Date of Award


Document Type


Degree Name

Doctor of Nursing Practice (DNP)

Committee Chair

Cindy Miller


A growing national emphasis has been placed on health information technology (HIT) with robust computerized clinical decision support (CCDS) integration into health care delivery. Catheter-associated urinary tract infection is the most frequent health care-associated infection in the United States and is associated with high cost, high volumes and determined to be preventable through the application of evidence-based guidelines. The purpose of this quasi-experimental, ex post facto study was to evaluate the impact of an evidence-based practice guideline computerized clinical decision support (CCDS) intervention in patients with a urinary catheter device. Correlational relationships were explored among patient and nurse-specific demographics as related to acceptance or rejection of the CCDS alert and resulting guideline compliance. The CCDS used in this study involved a time-specific, computer-generated workflow alert that appeared on the computer 48 hours after the nurse electronically documented the presence and/or placement of a urinary catheter in the patient's electronic health record (EHR). Compliance with the evidence-based guidelines and patient and nurse-specific demographic data were evaluated through the retrospective EHR review of 311 patients for similar six-month time periods preceding and following the CCDS implementation. Data were analyzed using independent samples t-tests and Pearson's correlation coefficient. The post-implementation group had statistically significant improvement in guideline compliance and positive correlations were shown between the patient's age, care delivery unit and primary diagnosis. There were no statistically significant correlations shown among the other demographics. The role of nurse-focused CCDS is a promising new area in nursing care delivery and warrants further investigation.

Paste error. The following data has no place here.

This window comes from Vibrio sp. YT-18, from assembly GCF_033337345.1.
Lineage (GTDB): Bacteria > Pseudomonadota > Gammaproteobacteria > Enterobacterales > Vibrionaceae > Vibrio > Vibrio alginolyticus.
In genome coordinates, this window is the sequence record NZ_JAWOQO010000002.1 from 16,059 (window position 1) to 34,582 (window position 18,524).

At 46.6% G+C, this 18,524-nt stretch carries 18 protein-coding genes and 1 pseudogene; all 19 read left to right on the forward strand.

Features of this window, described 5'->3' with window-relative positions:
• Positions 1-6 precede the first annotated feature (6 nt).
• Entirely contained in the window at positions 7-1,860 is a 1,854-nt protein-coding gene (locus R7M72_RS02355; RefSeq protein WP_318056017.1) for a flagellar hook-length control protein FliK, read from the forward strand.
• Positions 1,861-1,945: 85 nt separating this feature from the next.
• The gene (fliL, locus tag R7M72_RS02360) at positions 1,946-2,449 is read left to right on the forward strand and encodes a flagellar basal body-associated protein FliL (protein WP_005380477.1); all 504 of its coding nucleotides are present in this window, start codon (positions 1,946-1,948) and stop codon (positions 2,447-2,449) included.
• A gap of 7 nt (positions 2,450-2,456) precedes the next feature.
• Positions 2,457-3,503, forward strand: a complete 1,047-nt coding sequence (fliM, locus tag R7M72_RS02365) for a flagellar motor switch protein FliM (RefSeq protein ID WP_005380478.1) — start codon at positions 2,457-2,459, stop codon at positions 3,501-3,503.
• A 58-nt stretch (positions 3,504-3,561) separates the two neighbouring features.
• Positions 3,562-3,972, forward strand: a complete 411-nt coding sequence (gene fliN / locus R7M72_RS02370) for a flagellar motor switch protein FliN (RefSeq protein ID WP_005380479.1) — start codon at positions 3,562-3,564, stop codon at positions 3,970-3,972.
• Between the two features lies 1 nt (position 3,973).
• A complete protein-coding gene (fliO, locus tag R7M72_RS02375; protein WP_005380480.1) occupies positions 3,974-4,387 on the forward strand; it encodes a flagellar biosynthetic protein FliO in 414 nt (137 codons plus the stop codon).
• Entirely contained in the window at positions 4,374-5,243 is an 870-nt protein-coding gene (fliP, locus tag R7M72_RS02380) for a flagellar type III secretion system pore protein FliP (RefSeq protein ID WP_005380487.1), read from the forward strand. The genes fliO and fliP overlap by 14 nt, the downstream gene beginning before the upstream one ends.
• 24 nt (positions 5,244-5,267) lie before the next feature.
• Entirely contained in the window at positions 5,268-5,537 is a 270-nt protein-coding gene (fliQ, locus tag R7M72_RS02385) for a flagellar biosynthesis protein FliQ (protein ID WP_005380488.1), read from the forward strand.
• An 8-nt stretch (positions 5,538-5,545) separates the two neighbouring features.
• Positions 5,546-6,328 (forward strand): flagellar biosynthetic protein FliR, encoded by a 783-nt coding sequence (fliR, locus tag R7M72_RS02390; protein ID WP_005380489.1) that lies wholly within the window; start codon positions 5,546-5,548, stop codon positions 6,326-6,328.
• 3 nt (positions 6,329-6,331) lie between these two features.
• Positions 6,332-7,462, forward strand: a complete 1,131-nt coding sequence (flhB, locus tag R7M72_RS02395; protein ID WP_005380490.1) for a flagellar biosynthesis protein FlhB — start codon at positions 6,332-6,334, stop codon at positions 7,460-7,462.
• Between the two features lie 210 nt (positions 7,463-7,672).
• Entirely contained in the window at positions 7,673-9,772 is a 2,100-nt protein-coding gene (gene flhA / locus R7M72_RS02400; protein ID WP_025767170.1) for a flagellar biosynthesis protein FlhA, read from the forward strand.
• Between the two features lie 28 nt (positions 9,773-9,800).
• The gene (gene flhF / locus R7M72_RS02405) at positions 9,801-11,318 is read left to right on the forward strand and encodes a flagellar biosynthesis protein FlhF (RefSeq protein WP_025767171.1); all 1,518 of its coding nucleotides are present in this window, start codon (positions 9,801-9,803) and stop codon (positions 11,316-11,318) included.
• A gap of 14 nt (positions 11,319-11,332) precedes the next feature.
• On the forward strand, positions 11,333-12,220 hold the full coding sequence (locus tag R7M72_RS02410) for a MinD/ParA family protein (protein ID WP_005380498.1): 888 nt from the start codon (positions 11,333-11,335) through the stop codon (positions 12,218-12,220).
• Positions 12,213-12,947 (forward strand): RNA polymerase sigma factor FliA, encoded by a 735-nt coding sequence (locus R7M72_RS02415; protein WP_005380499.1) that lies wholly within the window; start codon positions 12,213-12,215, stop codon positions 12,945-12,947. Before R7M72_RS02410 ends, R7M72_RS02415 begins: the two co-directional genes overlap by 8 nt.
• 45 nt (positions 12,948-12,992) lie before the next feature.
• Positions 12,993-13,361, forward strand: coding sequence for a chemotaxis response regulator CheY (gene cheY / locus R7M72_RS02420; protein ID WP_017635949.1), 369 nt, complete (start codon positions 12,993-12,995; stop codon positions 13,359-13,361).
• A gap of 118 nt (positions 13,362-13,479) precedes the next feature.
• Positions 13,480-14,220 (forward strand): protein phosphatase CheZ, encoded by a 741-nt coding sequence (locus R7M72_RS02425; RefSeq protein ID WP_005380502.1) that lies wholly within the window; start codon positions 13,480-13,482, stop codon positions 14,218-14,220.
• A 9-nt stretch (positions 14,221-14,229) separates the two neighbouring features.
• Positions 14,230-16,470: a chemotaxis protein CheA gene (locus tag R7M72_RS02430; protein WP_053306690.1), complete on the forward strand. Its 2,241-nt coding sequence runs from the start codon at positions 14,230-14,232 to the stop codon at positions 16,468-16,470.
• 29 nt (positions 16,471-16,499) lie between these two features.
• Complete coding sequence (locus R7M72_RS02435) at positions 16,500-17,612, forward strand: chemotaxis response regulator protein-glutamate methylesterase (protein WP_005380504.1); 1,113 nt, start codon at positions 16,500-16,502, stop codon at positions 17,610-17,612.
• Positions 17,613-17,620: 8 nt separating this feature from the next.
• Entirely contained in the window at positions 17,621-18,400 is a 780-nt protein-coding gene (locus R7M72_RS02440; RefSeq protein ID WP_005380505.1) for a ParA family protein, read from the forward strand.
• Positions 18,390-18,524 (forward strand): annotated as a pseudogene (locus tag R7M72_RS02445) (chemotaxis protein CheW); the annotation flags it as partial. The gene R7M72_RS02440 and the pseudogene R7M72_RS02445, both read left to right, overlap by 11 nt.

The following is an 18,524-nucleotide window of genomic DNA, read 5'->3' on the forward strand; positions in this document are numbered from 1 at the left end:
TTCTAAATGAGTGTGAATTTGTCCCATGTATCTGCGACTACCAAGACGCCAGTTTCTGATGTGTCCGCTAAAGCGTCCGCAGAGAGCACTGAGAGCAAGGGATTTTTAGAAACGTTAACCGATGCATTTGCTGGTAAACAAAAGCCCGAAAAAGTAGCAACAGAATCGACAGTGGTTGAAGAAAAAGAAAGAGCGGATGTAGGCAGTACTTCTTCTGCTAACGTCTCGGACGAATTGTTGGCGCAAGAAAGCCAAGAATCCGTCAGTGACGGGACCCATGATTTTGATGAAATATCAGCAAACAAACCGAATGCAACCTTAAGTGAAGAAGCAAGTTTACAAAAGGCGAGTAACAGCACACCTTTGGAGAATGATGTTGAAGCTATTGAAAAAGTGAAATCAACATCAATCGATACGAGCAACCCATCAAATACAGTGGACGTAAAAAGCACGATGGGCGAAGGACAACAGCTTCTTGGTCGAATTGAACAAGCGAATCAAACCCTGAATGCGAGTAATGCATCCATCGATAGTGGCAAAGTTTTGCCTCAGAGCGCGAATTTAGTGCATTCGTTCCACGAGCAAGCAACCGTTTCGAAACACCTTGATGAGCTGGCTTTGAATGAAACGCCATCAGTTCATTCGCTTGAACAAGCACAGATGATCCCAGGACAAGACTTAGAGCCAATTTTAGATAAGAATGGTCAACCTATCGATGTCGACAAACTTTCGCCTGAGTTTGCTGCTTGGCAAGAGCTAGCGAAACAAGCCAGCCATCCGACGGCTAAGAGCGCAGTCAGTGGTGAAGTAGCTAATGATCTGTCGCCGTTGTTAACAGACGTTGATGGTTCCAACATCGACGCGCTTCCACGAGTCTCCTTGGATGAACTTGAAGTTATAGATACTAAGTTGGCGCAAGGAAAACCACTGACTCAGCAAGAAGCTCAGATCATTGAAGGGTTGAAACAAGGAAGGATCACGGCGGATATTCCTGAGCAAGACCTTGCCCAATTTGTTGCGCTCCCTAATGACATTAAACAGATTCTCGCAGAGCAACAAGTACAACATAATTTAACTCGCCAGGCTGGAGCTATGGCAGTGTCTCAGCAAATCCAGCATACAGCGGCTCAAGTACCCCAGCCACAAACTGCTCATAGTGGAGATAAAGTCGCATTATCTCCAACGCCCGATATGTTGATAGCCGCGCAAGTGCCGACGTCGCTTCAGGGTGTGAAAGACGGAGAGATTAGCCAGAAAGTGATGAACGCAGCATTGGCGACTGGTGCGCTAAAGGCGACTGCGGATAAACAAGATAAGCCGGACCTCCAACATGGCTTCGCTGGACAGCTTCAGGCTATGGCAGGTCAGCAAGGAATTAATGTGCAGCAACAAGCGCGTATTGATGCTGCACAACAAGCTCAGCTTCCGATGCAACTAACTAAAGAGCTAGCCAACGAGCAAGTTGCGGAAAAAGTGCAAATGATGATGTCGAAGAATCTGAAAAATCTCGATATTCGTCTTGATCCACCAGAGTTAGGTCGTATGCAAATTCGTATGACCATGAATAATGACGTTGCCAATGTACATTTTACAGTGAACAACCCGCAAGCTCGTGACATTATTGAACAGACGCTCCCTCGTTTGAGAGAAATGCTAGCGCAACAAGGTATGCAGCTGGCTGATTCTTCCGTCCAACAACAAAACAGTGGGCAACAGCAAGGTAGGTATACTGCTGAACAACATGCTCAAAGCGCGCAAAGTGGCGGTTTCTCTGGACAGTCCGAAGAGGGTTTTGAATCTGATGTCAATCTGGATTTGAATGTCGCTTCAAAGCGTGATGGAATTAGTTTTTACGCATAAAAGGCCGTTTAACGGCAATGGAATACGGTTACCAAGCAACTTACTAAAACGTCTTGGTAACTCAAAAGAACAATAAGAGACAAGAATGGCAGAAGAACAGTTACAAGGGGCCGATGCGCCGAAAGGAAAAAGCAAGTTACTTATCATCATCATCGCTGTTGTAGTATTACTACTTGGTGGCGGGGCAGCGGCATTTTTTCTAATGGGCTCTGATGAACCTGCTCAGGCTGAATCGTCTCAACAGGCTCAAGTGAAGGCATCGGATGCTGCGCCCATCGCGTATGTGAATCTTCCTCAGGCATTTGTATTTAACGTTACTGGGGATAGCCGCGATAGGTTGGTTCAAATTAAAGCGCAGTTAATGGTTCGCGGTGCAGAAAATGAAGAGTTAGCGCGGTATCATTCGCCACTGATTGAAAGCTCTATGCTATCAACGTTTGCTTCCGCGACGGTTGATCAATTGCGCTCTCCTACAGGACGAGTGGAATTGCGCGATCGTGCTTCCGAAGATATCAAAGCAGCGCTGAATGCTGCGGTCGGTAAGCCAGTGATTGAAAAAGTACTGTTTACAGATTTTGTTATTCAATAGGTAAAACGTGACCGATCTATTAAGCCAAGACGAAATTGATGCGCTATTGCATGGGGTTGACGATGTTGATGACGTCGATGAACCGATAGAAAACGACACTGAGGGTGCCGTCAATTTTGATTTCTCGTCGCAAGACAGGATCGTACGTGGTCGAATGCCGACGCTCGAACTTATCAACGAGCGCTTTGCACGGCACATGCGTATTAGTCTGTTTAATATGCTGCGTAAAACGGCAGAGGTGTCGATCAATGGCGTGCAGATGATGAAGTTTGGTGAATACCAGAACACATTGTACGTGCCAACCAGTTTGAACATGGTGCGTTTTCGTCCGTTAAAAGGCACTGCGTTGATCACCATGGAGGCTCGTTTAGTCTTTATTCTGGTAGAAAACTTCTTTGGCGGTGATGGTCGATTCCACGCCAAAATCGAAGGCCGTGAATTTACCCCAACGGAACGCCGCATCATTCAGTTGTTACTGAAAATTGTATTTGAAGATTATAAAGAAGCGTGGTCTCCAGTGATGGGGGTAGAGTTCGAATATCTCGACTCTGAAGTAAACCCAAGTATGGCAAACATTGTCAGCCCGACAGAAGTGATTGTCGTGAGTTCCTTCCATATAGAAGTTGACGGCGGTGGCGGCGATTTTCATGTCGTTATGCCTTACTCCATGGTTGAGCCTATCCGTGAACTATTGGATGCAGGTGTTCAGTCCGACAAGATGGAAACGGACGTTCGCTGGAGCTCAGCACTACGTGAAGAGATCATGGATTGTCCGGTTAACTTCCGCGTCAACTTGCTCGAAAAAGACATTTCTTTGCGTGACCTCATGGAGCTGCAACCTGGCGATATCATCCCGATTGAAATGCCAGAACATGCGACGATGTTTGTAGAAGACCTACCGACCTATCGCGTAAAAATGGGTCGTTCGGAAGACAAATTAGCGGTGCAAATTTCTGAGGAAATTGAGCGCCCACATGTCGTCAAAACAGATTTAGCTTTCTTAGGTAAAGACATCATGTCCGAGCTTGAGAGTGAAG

Creative Commons License

Creative Commons Attribution 4.0 License
This work is licensed under a Creative Commons Attribution 4.0 License.

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Nursing Commons